• Saturday, March 02, 2024
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Preserving nollywood films as cultural heritages (1)


The United Nations Educational, Scientific and Cultural Organization (UNESCO) defines culture as ‘that complex whole which includes knowledge, belief, art, morals, law, custom, and any other capacities and habits acquired by man as a member of society’. In other words, culture embraces tangible objects (artefacts, monuments, cultural spaces, utensils etc.) and intangible essences and ways of life (practices, performances, expressions, skills etc.) shared by a group of people, and which distinguish them from other people. The notion of cultural heritage, therefore, encompasses all tangible as well as intangible cultural expressions and representations that are collectively recognised or appropriated by a group of people for their value as evidence and historical memory and which merit being protected, preserved, and enhanced for the purpose of transfer from one generation to another.

One major way societies have preserved and passed on their cultures from one generation to another is through their artistic performances, which they display at special occasions, either for commercial returns or for purposes of cultural reconstruction. Technological and scientific revolutions have further made the collection, preservation and presentation of dramatic performances of cultures of the world possible beyond their immediate environment, through cinema and motion pictures or films and, recently, the internet. Beside their social and commercial values as objects of entertainment, films reflect the culture of the society that produces them. Even though films are artistic and creative productions, they are remarkably important as a major piece of the nation’s memory and cultural legacy.

As a result, the film industry in many nations of the world has become a major instrument of cultural orientation and re-orientation. For instance, Nollywood in the United States of America and Bollywood in India have proved to be much more than filmmaking extravaganzas loaded with stars and special effects. In addition to their commercial and entertainment values, they have become a viable means of projecting the culture of the people to the outside world.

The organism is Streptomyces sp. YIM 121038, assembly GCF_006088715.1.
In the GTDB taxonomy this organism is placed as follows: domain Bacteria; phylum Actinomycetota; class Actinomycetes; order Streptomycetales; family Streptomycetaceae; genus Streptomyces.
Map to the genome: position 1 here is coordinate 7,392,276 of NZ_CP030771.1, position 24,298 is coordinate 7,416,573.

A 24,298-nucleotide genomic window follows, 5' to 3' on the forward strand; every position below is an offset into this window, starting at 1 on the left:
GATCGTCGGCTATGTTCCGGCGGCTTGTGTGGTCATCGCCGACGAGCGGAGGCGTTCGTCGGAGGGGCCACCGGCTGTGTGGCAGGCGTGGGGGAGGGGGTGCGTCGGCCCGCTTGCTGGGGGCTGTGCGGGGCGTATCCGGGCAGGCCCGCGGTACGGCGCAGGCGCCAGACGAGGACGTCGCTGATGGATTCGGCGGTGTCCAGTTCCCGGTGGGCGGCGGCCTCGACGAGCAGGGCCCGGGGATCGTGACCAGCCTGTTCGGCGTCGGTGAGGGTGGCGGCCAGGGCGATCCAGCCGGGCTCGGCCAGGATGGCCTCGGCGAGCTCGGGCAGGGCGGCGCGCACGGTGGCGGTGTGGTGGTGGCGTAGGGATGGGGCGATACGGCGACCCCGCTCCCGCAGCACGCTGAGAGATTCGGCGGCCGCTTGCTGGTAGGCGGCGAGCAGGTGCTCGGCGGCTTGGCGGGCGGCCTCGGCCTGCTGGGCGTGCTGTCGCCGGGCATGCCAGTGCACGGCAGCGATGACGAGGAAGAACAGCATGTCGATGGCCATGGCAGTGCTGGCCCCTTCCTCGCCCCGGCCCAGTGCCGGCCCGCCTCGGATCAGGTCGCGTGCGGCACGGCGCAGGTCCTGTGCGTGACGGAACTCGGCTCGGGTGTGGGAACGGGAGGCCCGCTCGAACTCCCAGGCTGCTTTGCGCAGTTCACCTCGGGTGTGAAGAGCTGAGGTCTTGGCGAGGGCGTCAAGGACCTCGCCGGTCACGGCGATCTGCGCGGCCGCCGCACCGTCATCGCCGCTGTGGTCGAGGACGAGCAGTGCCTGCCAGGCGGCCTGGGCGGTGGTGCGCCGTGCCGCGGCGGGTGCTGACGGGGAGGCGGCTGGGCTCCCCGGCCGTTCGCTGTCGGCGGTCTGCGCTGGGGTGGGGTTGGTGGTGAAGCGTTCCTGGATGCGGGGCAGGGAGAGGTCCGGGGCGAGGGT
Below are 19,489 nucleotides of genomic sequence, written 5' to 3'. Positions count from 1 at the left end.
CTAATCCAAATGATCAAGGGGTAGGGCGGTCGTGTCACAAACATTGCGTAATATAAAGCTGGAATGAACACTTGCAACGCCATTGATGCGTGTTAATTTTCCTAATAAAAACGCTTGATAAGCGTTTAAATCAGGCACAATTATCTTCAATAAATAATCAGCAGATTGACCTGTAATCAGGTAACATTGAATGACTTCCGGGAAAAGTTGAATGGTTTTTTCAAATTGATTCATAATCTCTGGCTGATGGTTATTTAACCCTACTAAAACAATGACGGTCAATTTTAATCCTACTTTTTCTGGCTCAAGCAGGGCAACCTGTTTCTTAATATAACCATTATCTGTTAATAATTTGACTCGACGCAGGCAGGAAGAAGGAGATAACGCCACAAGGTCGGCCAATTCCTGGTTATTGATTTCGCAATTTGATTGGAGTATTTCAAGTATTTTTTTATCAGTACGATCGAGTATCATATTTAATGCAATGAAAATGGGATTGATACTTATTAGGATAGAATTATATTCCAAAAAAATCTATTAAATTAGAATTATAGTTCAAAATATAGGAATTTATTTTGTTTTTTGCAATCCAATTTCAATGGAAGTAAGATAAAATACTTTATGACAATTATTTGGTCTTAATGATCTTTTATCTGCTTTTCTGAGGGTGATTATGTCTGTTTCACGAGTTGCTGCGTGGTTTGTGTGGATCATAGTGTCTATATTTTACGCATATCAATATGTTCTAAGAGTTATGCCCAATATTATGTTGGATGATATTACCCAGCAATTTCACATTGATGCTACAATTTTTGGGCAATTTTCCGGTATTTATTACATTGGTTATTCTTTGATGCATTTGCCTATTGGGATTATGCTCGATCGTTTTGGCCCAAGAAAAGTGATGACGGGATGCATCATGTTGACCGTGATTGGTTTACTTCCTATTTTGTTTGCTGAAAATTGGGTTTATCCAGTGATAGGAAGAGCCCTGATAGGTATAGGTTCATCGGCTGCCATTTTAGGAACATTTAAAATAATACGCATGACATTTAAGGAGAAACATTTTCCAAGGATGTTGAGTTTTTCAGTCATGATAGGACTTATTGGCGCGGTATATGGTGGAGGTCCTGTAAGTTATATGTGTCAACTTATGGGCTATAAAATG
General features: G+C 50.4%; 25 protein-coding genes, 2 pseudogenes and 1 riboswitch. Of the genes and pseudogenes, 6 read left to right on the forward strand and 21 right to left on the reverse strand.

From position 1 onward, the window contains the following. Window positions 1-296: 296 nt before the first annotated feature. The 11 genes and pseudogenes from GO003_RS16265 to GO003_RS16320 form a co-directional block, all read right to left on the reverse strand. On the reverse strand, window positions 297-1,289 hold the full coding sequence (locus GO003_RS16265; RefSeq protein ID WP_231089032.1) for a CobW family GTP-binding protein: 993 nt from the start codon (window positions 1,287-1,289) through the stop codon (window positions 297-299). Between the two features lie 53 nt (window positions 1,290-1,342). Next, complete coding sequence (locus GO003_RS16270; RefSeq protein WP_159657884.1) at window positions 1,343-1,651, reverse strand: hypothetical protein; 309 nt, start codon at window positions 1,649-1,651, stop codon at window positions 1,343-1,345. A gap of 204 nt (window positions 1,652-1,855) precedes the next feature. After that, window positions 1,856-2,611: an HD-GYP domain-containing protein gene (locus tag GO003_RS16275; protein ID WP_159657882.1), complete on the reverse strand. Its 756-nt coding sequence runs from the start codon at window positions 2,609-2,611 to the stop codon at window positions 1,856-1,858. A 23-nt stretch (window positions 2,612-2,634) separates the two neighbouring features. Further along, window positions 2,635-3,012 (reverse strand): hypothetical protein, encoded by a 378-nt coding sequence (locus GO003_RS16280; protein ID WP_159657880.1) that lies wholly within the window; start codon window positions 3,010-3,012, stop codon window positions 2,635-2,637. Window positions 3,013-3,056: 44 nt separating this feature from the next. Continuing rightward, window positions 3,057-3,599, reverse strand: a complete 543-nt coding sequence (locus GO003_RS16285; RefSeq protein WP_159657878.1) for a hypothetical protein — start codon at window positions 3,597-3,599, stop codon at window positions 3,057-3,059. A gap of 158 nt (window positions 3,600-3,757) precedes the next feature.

Nollywood, the flagship of Nigeria’s celluloid film enterprise, have become the symbol of the collective memory of the time and space they were produced. Nollywood films have become major cultural export items. This is, partly, because in just three decades, Nollywood had been transformed from being videographers’ experiments in home movie production into a multi-billion naira industry. Presently, the avant-garde Nollywood motion picture and stories that are released weekly on the labels of local and international producers through both terrestrial and online platforms are easily translated into instant successes all over the world. In spite of the depredatory nature of film piracy that is making the business of moviemaking in the country a commercial wreck, Nollywood films producers still smile to the bank. The creative achievement of Nollywood filmmakers was so high that in 2009 Nigeria was rated second in the world in a UNESCO survey based mainly on the quantum of films produced, only next to India. At the moment, it is difficult, if not outright impractical, to determine the number of films that are churned out by Nollywood producers on a daily basis, let alone keep tab on the total number of movies produced annually across all genres, due mainly to lack of proper record-keeping. Vaguely, they are estimated to run into billions of naira on the nation’s annual international trade balance sheet.